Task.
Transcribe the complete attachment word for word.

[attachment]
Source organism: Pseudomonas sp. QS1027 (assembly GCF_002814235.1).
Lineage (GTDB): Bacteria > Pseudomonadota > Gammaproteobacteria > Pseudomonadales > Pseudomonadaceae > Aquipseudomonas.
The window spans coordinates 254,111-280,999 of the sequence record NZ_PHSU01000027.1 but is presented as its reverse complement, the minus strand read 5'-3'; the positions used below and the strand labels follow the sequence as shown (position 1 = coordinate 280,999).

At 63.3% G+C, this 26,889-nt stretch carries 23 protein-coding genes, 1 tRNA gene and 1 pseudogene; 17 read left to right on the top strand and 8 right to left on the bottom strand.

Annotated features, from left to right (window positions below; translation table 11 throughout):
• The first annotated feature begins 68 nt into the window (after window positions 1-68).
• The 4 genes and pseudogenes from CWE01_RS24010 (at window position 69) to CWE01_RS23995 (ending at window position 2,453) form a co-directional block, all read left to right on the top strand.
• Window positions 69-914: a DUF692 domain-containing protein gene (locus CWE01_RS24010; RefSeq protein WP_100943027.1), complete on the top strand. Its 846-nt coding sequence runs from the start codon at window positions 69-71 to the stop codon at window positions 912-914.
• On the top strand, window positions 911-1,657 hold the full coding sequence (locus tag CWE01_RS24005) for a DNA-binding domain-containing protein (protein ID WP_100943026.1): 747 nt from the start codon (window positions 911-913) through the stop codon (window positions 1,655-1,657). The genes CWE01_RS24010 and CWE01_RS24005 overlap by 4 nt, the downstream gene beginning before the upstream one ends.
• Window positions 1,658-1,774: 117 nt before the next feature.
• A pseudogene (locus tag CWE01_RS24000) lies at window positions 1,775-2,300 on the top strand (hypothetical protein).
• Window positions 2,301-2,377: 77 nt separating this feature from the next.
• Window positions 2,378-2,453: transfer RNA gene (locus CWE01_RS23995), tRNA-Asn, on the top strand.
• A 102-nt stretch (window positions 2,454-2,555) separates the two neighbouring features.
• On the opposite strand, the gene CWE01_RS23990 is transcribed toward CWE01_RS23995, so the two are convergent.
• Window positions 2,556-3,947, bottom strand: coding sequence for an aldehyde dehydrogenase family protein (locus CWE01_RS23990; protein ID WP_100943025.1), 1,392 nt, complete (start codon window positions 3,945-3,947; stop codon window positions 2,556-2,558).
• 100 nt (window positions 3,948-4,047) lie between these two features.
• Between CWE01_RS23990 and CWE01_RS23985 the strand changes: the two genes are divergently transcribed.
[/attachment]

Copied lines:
Source organism: Pseudomonas sp. QS1027 (assembly GCF_002814235.1).
Lineage (GTDB): Bacteria > Pseudomonadota > Gammaproteobacteria > Pseudomonadales > Pseudomonadaceae > Aquipseudomonas.
The window spans coordinates 254,111-280,999 of the sequence record NZ_PHSU01000027.1 but is presented as its reverse complement, the minus strand read 5'-3'; the positions used below and the strand labels follow the sequence as shown (position 1 = coordinate 280,999).

At 63.3% G+C, this 26,889-nt stretch carries 23 protein-coding genes, 1 tRNA gene and 1 pseudogene; 17 read left to right on the top strand and 8 right to left on the bottom strand.

Annotated features, from left to right (window positions below; translation table 11 throughout):
• The first annotated feature begins 68 nt into the window (after window positions 1-68).
• The 4 genes and pseudogenes from CWE01_RS24010 (at window position 69) to CWE01_RS23995 (ending at window position 2,453) form a co-directional block, all read left to right on the top strand.
• Window positions 69-914: a DUF692 domain-containing protein gene (locus CWE01_RS24010; RefSeq protein WP_100943027.1), complete on the top strand. Its 846-nt coding sequence runs from the start codon at window positions 69-71 to the stop codon at window positions 912-914.
• On the top strand, window positions 911-1,657 hold the full coding sequence (locus tag CWE01_RS24005) for a DNA-binding domain-containing protein (protein ID WP_100943026.1): 747 nt from the start codon (window positions 911-913) through the stop codon (window positions 1,655-1,657). The genes CWE01_RS24010 and CWE01_RS24005 overlap by 4 nt, the downstream gene beginning before the upstream one ends.
• Window positions 1,658-1,774: 117 nt before the next feature.
• A pseudogene (locus tag CWE01_RS24000) lies at window positions 1,775-2,300 on the top strand (hypothetical protein).
• Window positions 2,301-2,377: 77 nt separating this feature from the next.
• Window positions 2,378-2,453: transfer RNA gene (locus CWE01_RS23995), tRNA-Asn, on the top strand.
• A 102-nt stretch (window positions 2,454-2,555) separates the two neighbouring features.
• On the opposite strand, the gene CWE01_RS23990 is transcribed toward CWE01_RS23995, so the two are convergent.
• Window positions 2,556-3,947, bottom strand: coding sequence for an aldehyde dehydrogenase family protein (locus CWE01_RS23990; protein ID WP_100943025.1), 1,392 nt, complete (start codon window positions 3,945-3,947; stop codon window positions 2,556-2,558).
• 100 nt (window positions 3,948-4,047) lie between these two features.
• Between CWE01_RS23990 and CWE01_RS23985 the strand changes: the two genes are divergently transcribed.